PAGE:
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Re: Meaning of PUT

On 6/14/06, Joe Gregorio <joe.gregorio@xxxxxxxxx> wrote:

On 6/14/06, James M Snell <jasnell@xxxxxxxxx> wrote:
> So as an implementor who is mapping APP and Atom onto a pre-existing
> relational data model, I would have to scan every entry in every request
> for any elements and attributes my implementation is incapable of
> storing rather than just looking for the bits and pieces I do understand
> and am capable of handling, effectively rendering Atom's Must-Ignore
> extension semantics absolutely useless to me as a server developer and
> consuming additional server resources for what reason again?

Exactly, this is what I meant when I said that this made
APP a must-understand protocol.

Must-store and must-understand are different things, at least to me.
I can store XML content w/out understanding it's semantic significance
to the client.   An APP store might support and store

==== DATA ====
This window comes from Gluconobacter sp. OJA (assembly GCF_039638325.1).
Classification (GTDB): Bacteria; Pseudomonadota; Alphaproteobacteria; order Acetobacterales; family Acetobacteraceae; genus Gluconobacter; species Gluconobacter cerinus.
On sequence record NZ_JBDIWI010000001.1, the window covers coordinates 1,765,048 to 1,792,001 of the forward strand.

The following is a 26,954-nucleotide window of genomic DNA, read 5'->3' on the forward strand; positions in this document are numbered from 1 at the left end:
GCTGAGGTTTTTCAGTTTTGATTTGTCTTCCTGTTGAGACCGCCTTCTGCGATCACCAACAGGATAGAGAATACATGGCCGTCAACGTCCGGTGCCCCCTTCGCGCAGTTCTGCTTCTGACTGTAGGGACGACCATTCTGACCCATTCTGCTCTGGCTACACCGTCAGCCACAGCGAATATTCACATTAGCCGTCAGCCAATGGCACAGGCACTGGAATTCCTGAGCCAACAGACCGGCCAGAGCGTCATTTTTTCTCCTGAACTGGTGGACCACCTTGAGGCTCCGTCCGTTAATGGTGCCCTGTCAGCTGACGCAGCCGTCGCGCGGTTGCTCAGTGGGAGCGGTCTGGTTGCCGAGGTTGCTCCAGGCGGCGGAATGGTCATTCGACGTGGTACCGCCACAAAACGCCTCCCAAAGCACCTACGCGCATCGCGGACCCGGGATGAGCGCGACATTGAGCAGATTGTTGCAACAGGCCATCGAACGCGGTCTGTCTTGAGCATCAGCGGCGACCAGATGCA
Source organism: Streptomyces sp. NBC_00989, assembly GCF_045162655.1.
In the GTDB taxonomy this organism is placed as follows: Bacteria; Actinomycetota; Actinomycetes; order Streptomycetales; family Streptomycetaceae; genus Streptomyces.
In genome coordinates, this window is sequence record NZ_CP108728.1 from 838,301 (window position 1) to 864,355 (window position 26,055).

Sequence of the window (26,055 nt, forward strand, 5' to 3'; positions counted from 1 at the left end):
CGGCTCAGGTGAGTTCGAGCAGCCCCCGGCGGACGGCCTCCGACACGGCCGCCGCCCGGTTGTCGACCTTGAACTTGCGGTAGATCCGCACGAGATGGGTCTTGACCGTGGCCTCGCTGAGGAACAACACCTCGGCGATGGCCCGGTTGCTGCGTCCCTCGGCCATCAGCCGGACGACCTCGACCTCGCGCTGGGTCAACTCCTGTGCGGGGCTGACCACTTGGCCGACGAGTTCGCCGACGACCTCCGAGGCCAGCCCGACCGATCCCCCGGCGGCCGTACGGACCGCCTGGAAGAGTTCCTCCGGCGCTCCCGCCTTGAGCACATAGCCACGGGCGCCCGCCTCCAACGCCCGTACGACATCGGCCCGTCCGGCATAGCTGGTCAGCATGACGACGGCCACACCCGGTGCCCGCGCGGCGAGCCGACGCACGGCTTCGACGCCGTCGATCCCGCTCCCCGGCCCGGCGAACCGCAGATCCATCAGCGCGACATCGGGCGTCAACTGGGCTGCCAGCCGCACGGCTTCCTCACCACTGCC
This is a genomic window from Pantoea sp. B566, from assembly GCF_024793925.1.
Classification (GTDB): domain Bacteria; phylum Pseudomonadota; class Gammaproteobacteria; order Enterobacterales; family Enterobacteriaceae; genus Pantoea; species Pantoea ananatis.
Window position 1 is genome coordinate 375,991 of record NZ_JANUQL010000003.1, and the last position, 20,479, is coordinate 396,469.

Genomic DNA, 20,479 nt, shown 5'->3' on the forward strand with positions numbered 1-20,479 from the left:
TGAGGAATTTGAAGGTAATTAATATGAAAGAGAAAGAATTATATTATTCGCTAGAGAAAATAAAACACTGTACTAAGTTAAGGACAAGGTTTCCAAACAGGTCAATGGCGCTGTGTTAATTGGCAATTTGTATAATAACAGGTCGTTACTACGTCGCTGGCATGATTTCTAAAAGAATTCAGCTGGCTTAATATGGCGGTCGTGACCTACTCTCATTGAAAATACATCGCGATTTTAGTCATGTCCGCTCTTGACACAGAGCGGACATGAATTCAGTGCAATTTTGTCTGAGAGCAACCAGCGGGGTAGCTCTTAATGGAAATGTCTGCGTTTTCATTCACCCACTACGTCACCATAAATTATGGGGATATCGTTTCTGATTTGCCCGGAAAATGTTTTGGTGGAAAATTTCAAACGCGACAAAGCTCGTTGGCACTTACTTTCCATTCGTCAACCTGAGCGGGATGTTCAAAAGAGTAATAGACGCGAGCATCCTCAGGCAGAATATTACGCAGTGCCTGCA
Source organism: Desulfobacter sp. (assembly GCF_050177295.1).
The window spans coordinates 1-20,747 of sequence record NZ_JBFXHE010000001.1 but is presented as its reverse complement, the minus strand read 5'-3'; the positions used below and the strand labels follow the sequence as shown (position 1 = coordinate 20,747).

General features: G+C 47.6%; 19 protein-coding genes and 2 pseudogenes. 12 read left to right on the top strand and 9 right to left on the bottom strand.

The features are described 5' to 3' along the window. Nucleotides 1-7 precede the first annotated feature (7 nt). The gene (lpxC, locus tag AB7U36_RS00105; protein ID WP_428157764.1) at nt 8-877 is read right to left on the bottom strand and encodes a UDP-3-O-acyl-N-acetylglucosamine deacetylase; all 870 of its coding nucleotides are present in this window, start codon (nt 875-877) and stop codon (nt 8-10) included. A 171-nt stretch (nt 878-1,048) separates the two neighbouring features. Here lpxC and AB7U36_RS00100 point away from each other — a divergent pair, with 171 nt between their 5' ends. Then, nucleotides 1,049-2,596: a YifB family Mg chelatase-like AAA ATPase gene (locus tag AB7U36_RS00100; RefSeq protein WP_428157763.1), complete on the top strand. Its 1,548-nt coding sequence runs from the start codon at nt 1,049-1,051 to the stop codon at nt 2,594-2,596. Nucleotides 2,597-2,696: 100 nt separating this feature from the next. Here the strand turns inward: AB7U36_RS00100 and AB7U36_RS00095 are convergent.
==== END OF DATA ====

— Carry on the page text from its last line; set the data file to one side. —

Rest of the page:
client-namespaced data w/out understanding its meaning... but if it
doesn't do that (store), I feel obligated to let the client know that.
  There's a difference between a very permissive APP service (ex, a
generic Atom aggregator) and a more narrowly constrained one (ex. a
Calendar service that expects entries w/ specific content
constraints), but in both cases, when they accept an entry its
accepted intact.

I don't understand James relational DB-exposed-as-Atom example.  If I
try to set a column that a DB can't match to the underlying schema
using SQL, I get an error.   Why woudn't I expect the same if I did so
via an Atom mapping over SQL relational data?

Wouldn't you parse the input data for the bits you do persist (to
store them) and isn't it possible to recognize that there are
exceptions?  Is there really extra work there?

Honestly, I'm not religious about this issue, but I'd feel better if
someone gave me one real world use case that I could get my arms

-- Kyle